No Sharapova at French OPEN
Maria Sharapova took to twitter to release a statement which seemed to be directed at the French Open’s denying her a wildcard.
‘No words, games or actions will ever stop me from reaching my own dreams.
‘There can be a wildcard for the return of injuries – there cannot be a wildcard for the return from doping, ‘ FFT chief Bernard Giudicelli Ferrandini said.
“I would hope they would stay strong and say “no sorry, you have got to go through and play qualifying”, Cash said.
While she is likely to get ample opportunity to try and climb her way back up the rankings in the months to follow, the road ahead for the 30-year-old Russian tennis ace looks bumpy for now as the challenges start emerging on her path.
On denying her entry to the French Open, Giudicelli said: “Nobody can deprive her of her two titles here in Roland Garros, but these two titles she had conquered them according to the rules and behold nothing to anyone”.
Whilst acknowledging that wildcards were granted at a tournament’s discretion, Simon said: “What I do not agree with is the basis put forward by the FFT for their decision with respect to Maria Sharapova”.
For her part Sharapova said she remains fully committed to making a successful comeback from her doping ban, regardless of what assistance she receives.
Maria Sharapova sits in a break during her a match at the Madrid Open. “But while there can be a wild card for return from injury, there can’t be a wild card for return from doping”. “The tennis anti-doping program (TADP) is a uniform effort supported by the Grand Slams, WTA, ITF and ATP“, Sport24 quoted Simon as saying.
Sharapova is guaranteed a qualifying spot at Wimbledon in July after winning her opening match at the ongoing Rome Masters, although she missed a chance at direct entrance into the main draw after a second-round exit yesterday.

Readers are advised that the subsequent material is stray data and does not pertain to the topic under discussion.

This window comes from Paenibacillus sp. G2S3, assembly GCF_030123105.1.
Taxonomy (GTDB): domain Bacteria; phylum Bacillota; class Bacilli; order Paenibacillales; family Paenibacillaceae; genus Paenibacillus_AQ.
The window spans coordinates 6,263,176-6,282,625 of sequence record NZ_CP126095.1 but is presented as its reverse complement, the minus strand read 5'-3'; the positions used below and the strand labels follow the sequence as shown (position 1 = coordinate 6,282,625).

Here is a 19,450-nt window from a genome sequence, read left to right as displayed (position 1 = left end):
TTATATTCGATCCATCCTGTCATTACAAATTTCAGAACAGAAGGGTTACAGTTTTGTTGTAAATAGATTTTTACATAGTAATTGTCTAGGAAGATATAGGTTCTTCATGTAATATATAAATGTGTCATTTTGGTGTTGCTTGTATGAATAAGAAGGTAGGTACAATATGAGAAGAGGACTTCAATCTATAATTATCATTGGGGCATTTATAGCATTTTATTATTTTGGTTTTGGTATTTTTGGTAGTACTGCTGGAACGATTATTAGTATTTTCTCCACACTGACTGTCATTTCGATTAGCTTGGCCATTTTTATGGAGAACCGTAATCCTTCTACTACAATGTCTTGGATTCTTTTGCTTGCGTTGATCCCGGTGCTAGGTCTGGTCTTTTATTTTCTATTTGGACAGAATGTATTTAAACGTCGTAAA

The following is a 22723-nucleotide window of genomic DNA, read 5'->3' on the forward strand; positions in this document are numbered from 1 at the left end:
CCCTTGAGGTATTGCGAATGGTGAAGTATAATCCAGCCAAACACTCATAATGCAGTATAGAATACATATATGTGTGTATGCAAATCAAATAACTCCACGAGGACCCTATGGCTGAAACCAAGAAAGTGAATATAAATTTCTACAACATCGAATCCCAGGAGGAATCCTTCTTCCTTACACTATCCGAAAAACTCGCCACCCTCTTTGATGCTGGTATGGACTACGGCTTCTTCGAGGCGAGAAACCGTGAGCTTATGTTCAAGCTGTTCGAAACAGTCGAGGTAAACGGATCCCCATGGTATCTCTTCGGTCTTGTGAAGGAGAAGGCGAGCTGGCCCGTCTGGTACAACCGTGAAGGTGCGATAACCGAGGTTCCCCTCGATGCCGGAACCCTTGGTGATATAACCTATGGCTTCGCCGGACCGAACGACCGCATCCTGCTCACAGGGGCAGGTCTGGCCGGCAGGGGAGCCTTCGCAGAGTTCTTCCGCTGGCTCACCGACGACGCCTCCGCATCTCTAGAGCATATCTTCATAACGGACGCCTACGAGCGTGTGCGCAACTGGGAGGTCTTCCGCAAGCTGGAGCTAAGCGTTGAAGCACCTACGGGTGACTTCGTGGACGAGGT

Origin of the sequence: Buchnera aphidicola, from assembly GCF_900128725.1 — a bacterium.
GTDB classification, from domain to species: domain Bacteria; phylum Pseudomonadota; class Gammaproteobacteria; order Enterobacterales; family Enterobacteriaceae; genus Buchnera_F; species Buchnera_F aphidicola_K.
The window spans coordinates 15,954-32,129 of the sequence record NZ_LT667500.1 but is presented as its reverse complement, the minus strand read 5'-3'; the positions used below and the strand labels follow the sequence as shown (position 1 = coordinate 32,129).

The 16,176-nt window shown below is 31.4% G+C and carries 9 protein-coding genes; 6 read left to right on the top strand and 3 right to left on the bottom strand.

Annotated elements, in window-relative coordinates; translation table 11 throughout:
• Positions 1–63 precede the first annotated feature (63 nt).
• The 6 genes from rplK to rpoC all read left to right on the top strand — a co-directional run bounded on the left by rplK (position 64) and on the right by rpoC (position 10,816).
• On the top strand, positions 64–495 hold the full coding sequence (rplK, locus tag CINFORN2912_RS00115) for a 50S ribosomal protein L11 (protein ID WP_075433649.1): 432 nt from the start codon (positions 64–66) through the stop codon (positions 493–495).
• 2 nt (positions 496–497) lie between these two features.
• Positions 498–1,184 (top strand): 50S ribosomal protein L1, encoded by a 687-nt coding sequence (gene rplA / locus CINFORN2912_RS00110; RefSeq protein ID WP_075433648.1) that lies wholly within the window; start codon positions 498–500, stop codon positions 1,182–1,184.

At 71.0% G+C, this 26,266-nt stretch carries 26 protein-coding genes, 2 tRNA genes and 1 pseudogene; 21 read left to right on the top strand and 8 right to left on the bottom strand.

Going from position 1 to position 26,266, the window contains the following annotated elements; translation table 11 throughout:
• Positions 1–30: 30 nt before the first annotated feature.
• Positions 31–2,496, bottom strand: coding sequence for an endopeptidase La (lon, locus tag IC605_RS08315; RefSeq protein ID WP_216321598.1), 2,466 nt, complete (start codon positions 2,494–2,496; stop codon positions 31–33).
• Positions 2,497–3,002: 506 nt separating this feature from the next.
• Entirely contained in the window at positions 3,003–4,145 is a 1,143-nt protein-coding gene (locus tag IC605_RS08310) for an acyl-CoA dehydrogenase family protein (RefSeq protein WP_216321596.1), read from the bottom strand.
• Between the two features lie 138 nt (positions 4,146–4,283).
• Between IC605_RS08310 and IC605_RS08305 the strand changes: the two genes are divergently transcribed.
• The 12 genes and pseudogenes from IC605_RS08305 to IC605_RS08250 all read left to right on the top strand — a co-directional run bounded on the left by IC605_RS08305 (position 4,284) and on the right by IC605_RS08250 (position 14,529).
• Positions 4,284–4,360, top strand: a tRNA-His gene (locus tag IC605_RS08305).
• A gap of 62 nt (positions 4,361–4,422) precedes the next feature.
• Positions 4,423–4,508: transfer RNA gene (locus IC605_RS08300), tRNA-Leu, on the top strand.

The Florida-based Russian won the last of her five grand slams in Paris three years ago but her chances of adding to that tally in the coming months have been boosted by the absence of a pregnant Serena Williams, who has won their last 18 meetings, including three major finals. Moreover, even though the wild cards meeting is being held in the following week, the committee could delay a decision on Sharapova, pending possible results in the tournaments at either Majorca or Edgbaston.
The Court of Arbitration for Sport reduced the ban on appeal, ruling she bore “less than significant fault” in the case and she could not “be considered to be an intentional doper”.
“I know that a lot of people might be disappointed by this decision”. The wild card she received to play at the Stuttgart Open understandably rankled with many, considering the tournament started two days before the end of her ban, but Sharapova is within her rights to accept whatever invites come her way.